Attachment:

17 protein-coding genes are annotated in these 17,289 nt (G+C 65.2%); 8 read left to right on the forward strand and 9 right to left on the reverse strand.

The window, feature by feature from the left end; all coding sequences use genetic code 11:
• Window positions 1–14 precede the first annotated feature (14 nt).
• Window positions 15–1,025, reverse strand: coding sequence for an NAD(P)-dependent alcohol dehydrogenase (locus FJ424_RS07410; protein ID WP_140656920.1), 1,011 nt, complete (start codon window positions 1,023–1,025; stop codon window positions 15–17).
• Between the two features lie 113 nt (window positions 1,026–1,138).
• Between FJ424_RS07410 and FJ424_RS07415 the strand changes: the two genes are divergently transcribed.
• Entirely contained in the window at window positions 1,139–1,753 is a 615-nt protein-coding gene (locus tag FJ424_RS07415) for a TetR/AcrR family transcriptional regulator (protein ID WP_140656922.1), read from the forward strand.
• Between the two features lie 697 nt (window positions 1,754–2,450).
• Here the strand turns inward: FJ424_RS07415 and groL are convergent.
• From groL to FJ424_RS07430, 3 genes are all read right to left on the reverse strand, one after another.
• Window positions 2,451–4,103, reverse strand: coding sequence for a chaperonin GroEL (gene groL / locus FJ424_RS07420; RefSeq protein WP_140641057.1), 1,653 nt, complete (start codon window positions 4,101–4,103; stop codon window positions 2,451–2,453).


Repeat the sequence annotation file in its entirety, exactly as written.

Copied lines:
17 protein-coding genes are annotated in these 17,289 nt (G+C 65.2%); 8 read left to right on the forward strand and 9 right to left on the reverse strand.

The window, feature by feature from the left end; all coding sequences use genetic code 11:
• Window positions 1–14 precede the first annotated feature (14 nt).
• Window positions 15–1,025, reverse strand: coding sequence for an NAD(P)-dependent alcohol dehydrogenase (locus FJ424_RS07410; protein ID WP_140656920.1), 1,011 nt, complete (start codon window positions 1,023–1,025; stop codon window positions 15–17).
• Between the two features lie 113 nt (window positions 1,026–1,138).
• Between FJ424_RS07410 and FJ424_RS07415 the strand changes: the two genes are divergently transcribed.
• Entirely contained in the window at window positions 1,139–1,753 is a 615-nt protein-coding gene (locus tag FJ424_RS07415) for a TetR/AcrR family transcriptional regulator (protein ID WP_140656922.1), read from the forward strand.
• Between the two features lie 697 nt (window positions 1,754–2,450).
• Here the strand turns inward: FJ424_RS07415 and groL are convergent.
• From groL to FJ424_RS07430, 3 genes are all read right to left on the reverse strand, one after another.
• Window positions 2,451–4,103, reverse strand: coding sequence for a chaperonin GroEL (gene groL / locus FJ424_RS07420; RefSeq protein WP_140641057.1), 1,653 nt, complete (start codon window positions 4,101–4,103; stop codon window positions 2,451–2,453).